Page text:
Individualism is the belief that human beings have a singular, unique voice that leads them towards their true goals. However, recent studies have debunked this myth, placing the “inner self” in the same category as the “human soul”—an unfounded theory that drives religious belief.

Researchers have discovered that human behavior has nothing to do with a “singular, unique voice.” Rather, human thought is dictated by the interactions between the two hemispheres of the brain. Each hemisphere controls the opposite side of the body, meaning actions of the left side of the body are controlled by the right hemisphere and vice versa.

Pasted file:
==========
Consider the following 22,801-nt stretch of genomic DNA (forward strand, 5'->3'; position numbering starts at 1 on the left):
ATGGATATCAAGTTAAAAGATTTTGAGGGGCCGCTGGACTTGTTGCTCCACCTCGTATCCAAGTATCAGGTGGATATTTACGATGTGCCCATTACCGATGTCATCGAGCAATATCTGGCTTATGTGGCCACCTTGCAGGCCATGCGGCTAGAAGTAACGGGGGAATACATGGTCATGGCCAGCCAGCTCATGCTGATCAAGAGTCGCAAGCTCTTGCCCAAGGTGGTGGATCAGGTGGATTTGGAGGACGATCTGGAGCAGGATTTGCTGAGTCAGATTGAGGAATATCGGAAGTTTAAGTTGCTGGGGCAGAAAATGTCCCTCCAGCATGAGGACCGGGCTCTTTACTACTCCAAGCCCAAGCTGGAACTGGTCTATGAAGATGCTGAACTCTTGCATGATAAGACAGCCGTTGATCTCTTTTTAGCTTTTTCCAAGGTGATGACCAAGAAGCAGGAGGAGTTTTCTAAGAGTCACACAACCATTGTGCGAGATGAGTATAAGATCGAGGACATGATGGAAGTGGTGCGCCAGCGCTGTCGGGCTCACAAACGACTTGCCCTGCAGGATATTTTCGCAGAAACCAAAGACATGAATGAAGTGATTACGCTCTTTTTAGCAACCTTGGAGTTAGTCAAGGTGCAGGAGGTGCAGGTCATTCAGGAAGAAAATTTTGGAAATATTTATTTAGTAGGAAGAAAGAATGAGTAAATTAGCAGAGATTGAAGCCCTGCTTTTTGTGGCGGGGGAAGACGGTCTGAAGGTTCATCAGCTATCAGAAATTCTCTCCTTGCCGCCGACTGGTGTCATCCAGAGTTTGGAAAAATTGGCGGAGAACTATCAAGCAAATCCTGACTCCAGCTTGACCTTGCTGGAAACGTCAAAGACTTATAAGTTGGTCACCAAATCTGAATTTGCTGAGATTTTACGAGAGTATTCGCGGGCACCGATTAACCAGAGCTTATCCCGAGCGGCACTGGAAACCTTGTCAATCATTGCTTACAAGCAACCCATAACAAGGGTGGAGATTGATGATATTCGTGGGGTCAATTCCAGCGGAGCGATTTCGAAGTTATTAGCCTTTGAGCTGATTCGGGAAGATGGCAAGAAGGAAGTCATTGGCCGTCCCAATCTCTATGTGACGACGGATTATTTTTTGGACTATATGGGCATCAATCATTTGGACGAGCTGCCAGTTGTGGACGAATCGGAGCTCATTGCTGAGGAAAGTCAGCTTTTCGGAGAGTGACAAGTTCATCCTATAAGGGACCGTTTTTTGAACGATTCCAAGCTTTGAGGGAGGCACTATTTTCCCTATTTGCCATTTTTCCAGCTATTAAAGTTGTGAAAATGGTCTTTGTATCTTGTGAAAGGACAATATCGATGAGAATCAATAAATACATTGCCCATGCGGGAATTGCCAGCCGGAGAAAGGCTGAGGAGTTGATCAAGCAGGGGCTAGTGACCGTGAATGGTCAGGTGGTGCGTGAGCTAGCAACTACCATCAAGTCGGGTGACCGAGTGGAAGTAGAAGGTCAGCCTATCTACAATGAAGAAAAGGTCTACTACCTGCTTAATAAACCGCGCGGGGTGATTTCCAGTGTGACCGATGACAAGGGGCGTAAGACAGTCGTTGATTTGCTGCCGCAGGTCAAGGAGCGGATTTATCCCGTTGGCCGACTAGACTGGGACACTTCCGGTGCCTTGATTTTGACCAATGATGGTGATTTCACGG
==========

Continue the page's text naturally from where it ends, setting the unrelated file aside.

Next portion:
While the hemispheres are usually connected by a neural cable, severing the neural connection causes them to work independently of one another. For example, researchers flashed a picture of a chicken claw to a split-brain patient’s right eye and a picture of a snow shovel to their left eye. When they asked the patient to state what they saw, they said “chicken claw,” because that object was flashed to the left hemisphere, the center of speech.

However, when they asked the patient to point to the picture they’d seen, their left hand pointed to the snow shovel while their right hand pointed to the chicken claw. The areas of the body responded differently based around the different experiences of their appropriate hemispheres. When asked why they pointed to two images, the patient said that the shovel had to be used to clean the chicken coop.